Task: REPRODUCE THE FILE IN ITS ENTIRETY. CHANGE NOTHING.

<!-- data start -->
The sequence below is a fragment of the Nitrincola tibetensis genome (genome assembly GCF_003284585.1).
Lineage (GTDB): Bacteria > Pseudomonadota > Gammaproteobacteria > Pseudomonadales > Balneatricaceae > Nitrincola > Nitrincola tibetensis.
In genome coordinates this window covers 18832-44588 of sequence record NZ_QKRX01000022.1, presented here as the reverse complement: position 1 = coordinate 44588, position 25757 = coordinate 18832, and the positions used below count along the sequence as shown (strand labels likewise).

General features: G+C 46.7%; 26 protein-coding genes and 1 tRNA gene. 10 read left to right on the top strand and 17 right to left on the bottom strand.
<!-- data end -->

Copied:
The sequence below is a fragment of the Nitrincola tibetensis genome (genome assembly GCF_003284585.1).
Lineage (GTDB): Bacteria > Pseudomonadota > Gammaproteobacteria > Pseudomonadales > Balneatricaceae > Nitrincola > Nitrincola tibetensis.
In genome coordinates this window covers 18832-44588 of sequence record NZ_QKRX01000022.1, presented here as the reverse complement: position 1 = coordinate 44588, position 25757 = coordinate 18832, and the positions used below count along the sequence as shown (strand labels likewise).

General features: G+C 46.7%; 26 protein-coding genes and 1 tRNA gene. 10 read left to right on the top strand and 17 right to left on the bottom strand.